The guidelines provide Canadian researchers with more sources of human embryos than are available to their counterparts in the United States, which only allows federally-funded scientists to work with existing cell lines, not new embryos.
Set by the Canadian Institutes of Health Research, the guidelines for Canadian scientists who receive government research money also call for creation of a new scientific agency to oversee compliance. Canada's guidelines ban cloning embryos specifically for research, which is allowed in Great Britain. Legislation passed by the U.S. House and under consideration by the Senate would ban such cloning in the United States.
In August, President Bush severely restricted the use of federal funds in embryonic stem cell research to the 64 known cell lines in existence. Extracting stem cells destroys embryos.
Embryonic stem cells, found in embryos and umbilical cord blood, can develop into almost every type of tissue in the human body. They are believed to hold great potential for treating diseases and generating replacement organs.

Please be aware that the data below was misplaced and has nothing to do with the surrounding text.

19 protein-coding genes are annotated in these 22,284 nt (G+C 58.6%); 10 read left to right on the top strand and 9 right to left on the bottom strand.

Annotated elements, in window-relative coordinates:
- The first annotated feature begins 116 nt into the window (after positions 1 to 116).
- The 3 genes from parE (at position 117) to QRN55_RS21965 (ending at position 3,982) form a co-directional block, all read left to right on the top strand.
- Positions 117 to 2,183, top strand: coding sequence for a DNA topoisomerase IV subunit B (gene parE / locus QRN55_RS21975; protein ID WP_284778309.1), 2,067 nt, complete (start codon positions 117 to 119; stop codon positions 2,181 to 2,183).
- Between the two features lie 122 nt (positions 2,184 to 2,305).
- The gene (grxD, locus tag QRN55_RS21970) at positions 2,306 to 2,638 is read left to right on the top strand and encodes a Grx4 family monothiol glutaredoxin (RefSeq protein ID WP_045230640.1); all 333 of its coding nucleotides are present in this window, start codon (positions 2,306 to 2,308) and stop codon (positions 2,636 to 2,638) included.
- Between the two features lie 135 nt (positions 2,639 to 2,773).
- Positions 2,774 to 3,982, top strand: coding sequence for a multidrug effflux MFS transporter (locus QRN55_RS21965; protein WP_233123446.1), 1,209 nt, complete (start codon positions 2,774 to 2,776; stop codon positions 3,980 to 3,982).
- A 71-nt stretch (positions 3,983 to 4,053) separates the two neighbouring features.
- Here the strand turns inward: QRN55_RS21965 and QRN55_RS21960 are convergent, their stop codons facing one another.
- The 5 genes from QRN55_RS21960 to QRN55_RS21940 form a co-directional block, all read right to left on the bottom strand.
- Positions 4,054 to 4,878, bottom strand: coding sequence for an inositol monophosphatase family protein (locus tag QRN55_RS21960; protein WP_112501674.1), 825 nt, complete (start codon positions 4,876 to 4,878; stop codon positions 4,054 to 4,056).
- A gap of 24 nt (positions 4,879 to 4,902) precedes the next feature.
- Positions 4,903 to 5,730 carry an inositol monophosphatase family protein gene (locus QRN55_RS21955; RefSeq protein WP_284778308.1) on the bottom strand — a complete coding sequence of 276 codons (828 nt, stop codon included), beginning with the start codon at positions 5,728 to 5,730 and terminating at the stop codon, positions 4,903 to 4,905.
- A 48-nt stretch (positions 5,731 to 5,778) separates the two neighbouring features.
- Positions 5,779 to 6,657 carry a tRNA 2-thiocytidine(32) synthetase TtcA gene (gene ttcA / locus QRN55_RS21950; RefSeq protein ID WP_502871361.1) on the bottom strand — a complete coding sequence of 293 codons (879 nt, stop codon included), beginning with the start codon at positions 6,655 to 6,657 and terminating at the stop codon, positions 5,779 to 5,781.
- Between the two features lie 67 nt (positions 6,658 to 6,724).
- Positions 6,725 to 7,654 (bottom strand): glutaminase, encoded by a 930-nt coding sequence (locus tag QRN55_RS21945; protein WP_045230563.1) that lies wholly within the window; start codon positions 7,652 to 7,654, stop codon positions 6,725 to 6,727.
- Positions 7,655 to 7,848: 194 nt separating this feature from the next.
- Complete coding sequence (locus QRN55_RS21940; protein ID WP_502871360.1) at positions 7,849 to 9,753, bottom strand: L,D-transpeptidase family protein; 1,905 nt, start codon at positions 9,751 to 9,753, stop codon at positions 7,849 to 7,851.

Because harvesting stem cells involves destroying an embryo, the research has prompted an ethical debate linked to cloning and abortion. Anti-abortion forces oppose any use of embryonic stem-cell research, saying it goes against the concept that life begins at conception. They call for working with adult stem cells, but some researchers say the embryonic stem cells offer more potential.